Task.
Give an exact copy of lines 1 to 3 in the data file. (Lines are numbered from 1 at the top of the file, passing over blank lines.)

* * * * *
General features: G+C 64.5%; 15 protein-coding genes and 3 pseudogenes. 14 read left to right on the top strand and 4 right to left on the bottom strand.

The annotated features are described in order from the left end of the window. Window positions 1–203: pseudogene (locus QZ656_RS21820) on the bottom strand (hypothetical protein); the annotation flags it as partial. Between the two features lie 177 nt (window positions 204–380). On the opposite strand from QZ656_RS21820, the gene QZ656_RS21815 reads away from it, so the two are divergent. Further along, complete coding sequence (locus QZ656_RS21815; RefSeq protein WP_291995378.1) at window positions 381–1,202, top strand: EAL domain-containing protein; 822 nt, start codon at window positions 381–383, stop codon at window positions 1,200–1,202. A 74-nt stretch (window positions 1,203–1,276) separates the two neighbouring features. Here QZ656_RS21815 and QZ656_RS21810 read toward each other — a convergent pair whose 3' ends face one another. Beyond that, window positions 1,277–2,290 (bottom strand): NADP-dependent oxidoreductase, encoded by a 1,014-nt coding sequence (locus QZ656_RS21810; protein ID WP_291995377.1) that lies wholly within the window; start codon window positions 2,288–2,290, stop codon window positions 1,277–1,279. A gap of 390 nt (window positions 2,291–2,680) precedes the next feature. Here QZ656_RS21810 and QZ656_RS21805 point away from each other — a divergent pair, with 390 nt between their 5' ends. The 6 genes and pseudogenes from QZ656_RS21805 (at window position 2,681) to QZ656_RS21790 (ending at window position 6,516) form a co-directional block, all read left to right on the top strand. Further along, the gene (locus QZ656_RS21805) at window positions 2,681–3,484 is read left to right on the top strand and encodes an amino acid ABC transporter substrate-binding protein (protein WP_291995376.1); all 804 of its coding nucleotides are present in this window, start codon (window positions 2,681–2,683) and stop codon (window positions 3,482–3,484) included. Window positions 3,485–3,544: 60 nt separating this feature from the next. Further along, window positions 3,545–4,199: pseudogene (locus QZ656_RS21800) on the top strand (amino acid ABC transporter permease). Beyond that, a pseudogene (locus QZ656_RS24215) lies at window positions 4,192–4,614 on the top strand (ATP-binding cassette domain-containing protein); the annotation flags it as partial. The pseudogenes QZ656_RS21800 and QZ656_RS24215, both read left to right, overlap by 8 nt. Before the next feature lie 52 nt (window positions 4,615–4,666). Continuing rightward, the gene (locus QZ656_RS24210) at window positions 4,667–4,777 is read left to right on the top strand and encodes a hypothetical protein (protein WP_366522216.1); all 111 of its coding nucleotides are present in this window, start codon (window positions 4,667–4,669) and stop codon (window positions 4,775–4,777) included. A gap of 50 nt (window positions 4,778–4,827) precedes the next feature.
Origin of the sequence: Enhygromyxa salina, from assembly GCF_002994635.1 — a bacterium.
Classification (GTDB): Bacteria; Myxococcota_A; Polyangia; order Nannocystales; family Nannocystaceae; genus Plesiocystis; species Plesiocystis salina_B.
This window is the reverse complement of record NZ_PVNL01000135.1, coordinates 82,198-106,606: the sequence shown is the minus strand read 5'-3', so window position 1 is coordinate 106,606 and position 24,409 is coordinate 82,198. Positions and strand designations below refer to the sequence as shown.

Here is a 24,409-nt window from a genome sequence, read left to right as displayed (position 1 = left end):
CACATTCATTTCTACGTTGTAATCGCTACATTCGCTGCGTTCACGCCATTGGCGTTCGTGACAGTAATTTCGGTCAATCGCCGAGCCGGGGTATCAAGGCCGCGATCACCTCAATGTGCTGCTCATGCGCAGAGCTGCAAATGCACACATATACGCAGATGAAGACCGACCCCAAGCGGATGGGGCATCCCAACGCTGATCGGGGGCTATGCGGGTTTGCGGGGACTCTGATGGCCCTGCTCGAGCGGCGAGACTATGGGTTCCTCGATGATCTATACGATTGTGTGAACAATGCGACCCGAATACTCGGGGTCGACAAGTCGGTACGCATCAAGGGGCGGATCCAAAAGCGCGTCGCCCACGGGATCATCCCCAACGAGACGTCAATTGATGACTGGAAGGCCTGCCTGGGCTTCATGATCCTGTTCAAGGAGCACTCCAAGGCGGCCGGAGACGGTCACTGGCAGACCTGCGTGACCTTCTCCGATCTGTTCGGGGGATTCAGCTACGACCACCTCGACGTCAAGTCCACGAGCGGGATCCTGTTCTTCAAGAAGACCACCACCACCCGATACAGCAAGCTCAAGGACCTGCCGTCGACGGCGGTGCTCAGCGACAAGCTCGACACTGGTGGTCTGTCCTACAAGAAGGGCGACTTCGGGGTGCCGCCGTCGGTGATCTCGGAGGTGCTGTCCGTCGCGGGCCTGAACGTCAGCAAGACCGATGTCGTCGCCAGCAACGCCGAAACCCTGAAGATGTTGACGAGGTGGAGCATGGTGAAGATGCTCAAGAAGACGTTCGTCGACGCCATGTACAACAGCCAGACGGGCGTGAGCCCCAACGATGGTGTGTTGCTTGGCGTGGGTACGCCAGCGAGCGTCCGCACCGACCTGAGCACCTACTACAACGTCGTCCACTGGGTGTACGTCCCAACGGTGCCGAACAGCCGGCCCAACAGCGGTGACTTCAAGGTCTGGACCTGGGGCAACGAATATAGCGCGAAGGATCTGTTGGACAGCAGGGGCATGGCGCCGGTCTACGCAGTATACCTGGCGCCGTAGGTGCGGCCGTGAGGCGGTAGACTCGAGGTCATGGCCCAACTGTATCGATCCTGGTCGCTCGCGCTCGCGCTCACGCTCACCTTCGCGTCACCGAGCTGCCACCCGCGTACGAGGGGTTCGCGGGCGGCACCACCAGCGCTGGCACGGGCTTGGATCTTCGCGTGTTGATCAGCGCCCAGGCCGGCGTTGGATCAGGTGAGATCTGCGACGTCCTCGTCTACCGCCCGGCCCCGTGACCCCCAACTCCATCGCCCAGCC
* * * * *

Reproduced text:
General features: G+C 64.5%; 15 protein-coding genes and 3 pseudogenes. 14 read left to right on the top strand and 4 right to left on the bottom strand.

The annotated features are described in order from the left end of the window. Window positions 1–203: pseudogene (locus QZ656_RS21820) on the bottom strand (hypothetical protein); the annotation flags it as partial. Between the two features lie 177 nt (window positions 204–380). On the opposite strand from QZ656_RS21820, the gene QZ656_RS21815 reads away from it, so the two are divergent. Further along, complete coding sequence (locus QZ656_RS21815; RefSeq protein WP_291995378.1) at window positions 381–1,202, top strand: EAL domain-containing protein; 822 nt, start codon at window positions 381–383, stop codon at window positions 1,200–1,202. A 74-nt stretch (window positions 1,203–1,276) separates the two neighbouring features. Here QZ656_RS21815 and QZ656_RS21810 read toward each other — a convergent pair whose 3' ends face one another. Beyond that, window positions 1,277–2,290 (bottom strand): NADP-dependent oxidoreductase, encoded by a 1,014-nt coding sequence (locus QZ656_RS21810; protein ID WP_291995377.1) that lies wholly within the window; start codon window positions 2,288–2,290, stop codon window positions 1,277–1,279. A gap of 390 nt (window positions 2,291–2,680) precedes the next feature. Here QZ656_RS21810 and QZ656_RS21805 point away from each other — a divergent pair, with 390 nt between their 5' ends. The 6 genes and pseudogenes from QZ656_RS21805 (at window position 2,681) to QZ656_RS21790 (ending at window position 6,516) form a co-directional block, all read left to right on the top strand. Further along, the gene (locus QZ656_RS21805) at window positions 2,681–3,484 is read left to right on the top strand and encodes an amino acid ABC transporter substrate-binding protein (protein WP_291995376.1); all 804 of its coding nucleotides are present in this window, start codon (window positions 2,681–2,683) and stop codon (window positions 3,482–3,484) included. Window positions 3,485–3,544: 60 nt separating this feature from the next. Further along, window positions 3,545–4,199: pseudogene (locus QZ656_RS21800) on the top strand (amino acid ABC transporter permease). Beyond that, a pseudogene (locus QZ656_RS24215) lies at window positions 4,192–4,614 on the top strand (ATP-binding cassette domain-containing protein); the annotation flags it as partial. The pseudogenes QZ656_RS21800 and QZ656_RS24215, both read left to right, overlap by 8 nt. Before the next feature lie 52 nt (window positions 4,615–4,666). Continuing rightward, the gene (locus QZ656_RS24210) at window positions 4,667–4,777 is read left to right on the top strand and encodes a hypothetical protein (protein WP_366522216.1); all 111 of its coding nucleotides are present in this window, start codon (window positions 4,667–4,669) and stop codon (window positions 4,775–4,777) included. A gap of 50 nt (window positions 4,778–4,827) precedes the next feature.
Origin of the sequence: Enhygromyxa salina, from assembly GCF_002994635.1 — a bacterium.